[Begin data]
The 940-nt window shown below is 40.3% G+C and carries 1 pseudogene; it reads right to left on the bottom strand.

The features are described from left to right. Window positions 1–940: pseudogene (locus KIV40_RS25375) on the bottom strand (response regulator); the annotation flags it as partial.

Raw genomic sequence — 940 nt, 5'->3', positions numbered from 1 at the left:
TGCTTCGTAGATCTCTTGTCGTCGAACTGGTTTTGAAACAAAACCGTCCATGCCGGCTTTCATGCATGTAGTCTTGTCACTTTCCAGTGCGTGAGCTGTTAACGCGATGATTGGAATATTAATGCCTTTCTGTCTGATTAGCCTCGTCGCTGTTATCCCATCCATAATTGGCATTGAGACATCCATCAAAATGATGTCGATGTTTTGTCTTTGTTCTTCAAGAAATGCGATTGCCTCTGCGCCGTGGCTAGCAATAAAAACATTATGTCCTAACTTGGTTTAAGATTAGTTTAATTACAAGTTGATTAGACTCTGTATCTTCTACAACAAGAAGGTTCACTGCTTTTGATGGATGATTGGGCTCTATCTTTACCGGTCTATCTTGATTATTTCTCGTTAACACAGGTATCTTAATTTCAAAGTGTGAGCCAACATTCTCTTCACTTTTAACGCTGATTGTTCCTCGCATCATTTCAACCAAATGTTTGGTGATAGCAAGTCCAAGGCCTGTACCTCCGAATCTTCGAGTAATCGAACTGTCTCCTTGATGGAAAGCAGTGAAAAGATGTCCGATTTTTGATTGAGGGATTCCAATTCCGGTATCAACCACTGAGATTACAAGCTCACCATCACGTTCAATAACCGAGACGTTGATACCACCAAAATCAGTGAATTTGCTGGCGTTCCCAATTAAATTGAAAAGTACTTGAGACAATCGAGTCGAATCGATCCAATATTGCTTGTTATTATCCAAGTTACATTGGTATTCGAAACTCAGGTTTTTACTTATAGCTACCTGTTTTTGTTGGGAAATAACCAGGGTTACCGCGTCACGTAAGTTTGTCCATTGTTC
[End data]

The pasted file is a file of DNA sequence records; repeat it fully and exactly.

The 940-nt window shown below is 40.3% G+C and carries 1 pseudogene; it reads right to left on the bottom strand.

The features are described from left to right. Window positions 1–940: pseudogene (locus KIV40_RS25375) on the bottom strand (response regulator); the annotation flags it as partial.

Raw genomic sequence — 940 nt, 5'->3', positions numbered from 1 at the left:
TGCTTCGTAGATCTCTTGTCGTCGAACTGGTTTTGAAACAAAACCGTCCATGCCGGCTTTCATGCATGTAGTCTTGTCACTTTCCAGTGCGTGAGCTGTTAACGCGATGATTGGAATATTAATGCCTTTCTGTCTGATTAGCCTCGTCGCTGTTATCCCATCCATAATTGGCATTGAGACATCCATCAAAATGATGTCGATGTTTTGTCTTTGTTCTTCAAGAAATGCGATTGCCTCTGCGCCGTGGCTAGCAATAAAAACATTATGTCCTAACTTGGTTTAAGATTAGTTTAATTACAAGTTGATTAGACTCTGTATCTTCTACAACAAGAAGGTTCACTGCTTTTGATGGATGATTGGGCTCTATCTTTACCGGTCTATCTTGATTATTTCTCGTTAACACAGGTATCTTAATTTCAAAGTGTGAGCCAACATTCTCTTCACTTTTAACGCTGATTGTTCCTCGCATCATTTCAACCAAATGTTTGGTGATAGCAAGTCCAAGGCCTGTACCTCCGAATCTTCGAGTAATCGAACTGTCTCCTTGATGGAAAGCAGTGAAAAGATGTCCGATTTTTGATTGAGGGATTCCAATTCCGGTATCAACCACTGAGATTACAAGCTCACCATCACGTTCAATAACCGAGACGTTGATACCACCAAAATCAGTGAATTTGCTGGCGTTCCCAATTAAATTGAAAAGTACTTGAGACAATCGAGTCGAATCGATCCAATATTGCTTGTTATTATCCAAGTTACATTGGTATTCGAAACTCAGGTTTTTACTTATAGCTACCTGTTTTTGTTGGGAAATAACCAGGGTTACCGCGTCACGTAAGTTTGTCCATTGTTC